It would have been easy, and warranted, for one to doubt where Carolina stood after a 34-3 dismantling at the hands of Virginia Tech. Carolina had fallen behind in the Coastal race after a season highlighted by dominance against those same opponents. The national pundits went ahead and claimed the Hokies the team to beat, despite having Pittsburgh and Miami left on their schedule.
Carolina put behind them the embarrassment of Hurricane Matthew and Virginia Tech with a 20-13 win over Miami. The win gave the Tar Heel program its first season with wins over both the Seminoles and Hurricanes. The win also gave Carolina new life in the Coastal division race after Virginia Tech fell on the road to a Dino Babers- led Syracuse team.
It would have been nice to watch the Tar Heels run through the Coastal Division like they did in 2015, but it just wouldn’t seem right. Cliches tell you that it’s harder to win a championship after you’ve won one and that would certainly seem to be the case in this 2016 campaign for Larry Fedora and the boys.
The general consensus going into the season was that Carolina would have difficulty running the table in the Coastal, but a 7-1 or 6-2 record would be good enough to send the team to Orlando. After seven weeks of the season, that would still seem to be the case; although I would question the capability for the program to play for the title with two conference loses after the Virginia Tech loss.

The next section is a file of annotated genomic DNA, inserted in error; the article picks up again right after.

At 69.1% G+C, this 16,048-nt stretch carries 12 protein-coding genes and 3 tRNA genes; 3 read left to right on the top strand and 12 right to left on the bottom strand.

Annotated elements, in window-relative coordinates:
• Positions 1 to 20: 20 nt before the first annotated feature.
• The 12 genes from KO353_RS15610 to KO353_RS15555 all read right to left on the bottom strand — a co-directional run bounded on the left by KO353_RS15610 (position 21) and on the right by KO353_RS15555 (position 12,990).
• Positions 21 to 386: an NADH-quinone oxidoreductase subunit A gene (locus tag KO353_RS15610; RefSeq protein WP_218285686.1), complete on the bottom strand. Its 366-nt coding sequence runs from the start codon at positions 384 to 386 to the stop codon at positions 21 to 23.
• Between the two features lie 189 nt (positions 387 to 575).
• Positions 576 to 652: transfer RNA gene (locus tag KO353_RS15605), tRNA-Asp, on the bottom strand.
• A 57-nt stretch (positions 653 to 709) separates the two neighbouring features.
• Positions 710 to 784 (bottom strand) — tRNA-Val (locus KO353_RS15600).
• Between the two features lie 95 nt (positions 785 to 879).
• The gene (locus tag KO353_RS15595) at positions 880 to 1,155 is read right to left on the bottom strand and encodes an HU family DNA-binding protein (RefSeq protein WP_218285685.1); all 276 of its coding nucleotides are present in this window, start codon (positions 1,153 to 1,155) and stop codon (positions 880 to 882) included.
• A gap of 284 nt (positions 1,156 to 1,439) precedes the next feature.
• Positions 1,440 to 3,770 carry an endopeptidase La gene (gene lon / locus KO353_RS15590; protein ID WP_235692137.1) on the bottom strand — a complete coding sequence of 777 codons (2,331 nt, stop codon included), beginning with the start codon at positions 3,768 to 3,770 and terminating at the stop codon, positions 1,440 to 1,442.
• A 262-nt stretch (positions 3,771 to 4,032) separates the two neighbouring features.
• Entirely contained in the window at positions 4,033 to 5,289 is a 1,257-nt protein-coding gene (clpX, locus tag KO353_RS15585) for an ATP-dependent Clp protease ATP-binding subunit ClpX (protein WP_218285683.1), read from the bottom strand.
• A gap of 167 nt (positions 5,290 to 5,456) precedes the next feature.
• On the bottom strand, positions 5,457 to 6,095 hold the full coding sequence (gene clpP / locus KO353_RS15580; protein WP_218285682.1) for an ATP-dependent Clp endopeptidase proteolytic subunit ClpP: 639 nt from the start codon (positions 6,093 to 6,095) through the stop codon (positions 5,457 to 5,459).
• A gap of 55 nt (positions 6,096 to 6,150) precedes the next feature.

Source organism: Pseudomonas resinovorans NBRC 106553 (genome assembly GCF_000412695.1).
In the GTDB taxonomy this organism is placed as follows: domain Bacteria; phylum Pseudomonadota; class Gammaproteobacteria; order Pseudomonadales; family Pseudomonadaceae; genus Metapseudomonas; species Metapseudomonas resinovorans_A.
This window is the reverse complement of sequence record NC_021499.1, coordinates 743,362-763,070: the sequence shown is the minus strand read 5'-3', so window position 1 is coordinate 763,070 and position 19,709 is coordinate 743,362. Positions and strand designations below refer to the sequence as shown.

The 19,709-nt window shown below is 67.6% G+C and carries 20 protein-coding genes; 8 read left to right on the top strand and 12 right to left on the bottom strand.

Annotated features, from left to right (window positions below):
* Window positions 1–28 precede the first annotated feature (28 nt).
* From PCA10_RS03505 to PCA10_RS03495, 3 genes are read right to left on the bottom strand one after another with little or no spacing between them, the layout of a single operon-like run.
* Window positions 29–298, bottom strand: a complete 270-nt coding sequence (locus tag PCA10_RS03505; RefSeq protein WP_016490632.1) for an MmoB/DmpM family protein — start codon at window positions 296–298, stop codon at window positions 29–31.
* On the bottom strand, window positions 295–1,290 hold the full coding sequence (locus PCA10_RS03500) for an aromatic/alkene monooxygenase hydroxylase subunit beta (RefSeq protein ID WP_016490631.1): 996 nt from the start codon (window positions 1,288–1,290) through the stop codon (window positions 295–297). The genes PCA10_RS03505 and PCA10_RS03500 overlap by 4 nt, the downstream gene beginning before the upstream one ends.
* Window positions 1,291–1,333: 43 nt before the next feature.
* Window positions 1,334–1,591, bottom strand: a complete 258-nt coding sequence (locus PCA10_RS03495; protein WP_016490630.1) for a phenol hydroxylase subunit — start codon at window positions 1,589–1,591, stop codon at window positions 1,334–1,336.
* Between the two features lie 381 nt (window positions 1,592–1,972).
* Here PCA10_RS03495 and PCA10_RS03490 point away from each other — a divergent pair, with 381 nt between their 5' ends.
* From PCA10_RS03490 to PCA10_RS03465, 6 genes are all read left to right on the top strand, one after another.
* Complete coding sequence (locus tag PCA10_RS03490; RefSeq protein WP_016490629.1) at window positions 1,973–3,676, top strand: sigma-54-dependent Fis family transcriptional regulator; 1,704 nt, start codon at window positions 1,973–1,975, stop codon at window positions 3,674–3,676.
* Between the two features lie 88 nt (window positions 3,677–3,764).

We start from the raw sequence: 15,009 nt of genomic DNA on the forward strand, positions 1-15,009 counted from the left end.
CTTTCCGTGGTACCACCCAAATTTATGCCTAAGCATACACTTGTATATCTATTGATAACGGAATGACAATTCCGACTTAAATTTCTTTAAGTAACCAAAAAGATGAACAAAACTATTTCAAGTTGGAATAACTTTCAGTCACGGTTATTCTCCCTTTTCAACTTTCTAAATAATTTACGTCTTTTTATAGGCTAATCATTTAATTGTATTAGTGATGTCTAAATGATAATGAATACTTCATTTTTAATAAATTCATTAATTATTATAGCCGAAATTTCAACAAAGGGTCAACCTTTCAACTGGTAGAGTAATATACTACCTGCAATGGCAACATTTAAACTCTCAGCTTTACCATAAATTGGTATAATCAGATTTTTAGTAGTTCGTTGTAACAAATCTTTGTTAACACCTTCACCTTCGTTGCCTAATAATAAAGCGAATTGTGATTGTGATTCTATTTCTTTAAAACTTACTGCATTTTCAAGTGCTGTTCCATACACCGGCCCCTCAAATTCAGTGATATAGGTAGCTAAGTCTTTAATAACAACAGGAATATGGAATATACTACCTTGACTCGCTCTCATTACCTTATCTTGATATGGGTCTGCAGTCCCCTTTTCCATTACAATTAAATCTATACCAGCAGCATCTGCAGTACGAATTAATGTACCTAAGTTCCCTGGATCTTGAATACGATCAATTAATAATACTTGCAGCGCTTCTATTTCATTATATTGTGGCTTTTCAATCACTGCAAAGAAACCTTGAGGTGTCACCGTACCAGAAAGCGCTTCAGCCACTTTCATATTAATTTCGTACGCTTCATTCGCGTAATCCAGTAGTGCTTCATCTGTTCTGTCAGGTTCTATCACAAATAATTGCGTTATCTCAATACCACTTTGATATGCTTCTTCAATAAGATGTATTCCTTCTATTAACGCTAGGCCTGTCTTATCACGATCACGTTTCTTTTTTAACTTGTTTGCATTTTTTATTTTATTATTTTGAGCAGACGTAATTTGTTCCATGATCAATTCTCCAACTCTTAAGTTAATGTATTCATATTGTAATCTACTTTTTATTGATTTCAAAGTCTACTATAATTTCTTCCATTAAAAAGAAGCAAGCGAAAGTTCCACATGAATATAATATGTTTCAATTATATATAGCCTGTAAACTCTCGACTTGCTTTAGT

All the while, Carolina is more than on track to accomplish all of its goals heading into the season. After the Georgia loss it was easy to move on from the “playoff talk” after seeing how the committee handled the program playing two FCS in 2015. Still, there was the outside chance after a win in Tallahassee that the Tar Heels could sneak their way into the picture if they could duplicate another 11-win regular season.
Hurricane Matthew and the Hokies ended that talk, and the discussion of Mitch Trubisky being a Heisman Trophy candidate. All of that is okay because the Heels still have everything in front of them. At around 11:00 pm tonight, Carolina could have the ability to win out and find themselves in Orlando if Miami is able to go on the road and unseat the Hokies in Blacksburg. Even if Miami can’t get it done, “Coastal Chaos” has been a staple of the league since it expanded in 2006, so there’s no reason to think that anyone is safe heading into November.
This Saturday will welcome the 121st installment of the “South’s Oldest Rivalry” when the Heels travel to Charlottesville. Yes, there will be an absorbent amount of boat shoes and collard shirts, but don’t be distracted by the history that the rivalry represents. Up until 2010, Carolina had not won in Charlottesville since 1981. In that time the Tar Heels lost heartbreakers like in 1996 when they missed out on an opportunity to play for a marquee bowl game.
The Cavaliers may not present the same type of challenge that they have in the past, but it cannot be overlooked that a same type of Cavalier team took the Tar Heels to the final minutes in a contest back in 2014. Trubisky, who had lost out on the starting quarterback job to Marquise Williams, came in on a fourth down with the game on the line. Trubisky found former Tar Heel receiver and future Wahoo, T.J. Thorpe for the go ahead touchdown.
Redshirt freshman defensive end Nazair Jones then made a critical play intercepting Virginia quarterback Greyson Lambert to change moment late in the second half. Assuredly, both will play an important role on Saturday in the Tar Heels quest to stay near the top of the Coastal race in hopes of the program’s first ACC title since 2010.
Fedora would have loved to have his team sitting in mid-October with a win over Georgia and holding a perfect conference record, but as of right now, the Heels are exactly where they could have hoped to be heading down the stretch in the ACC.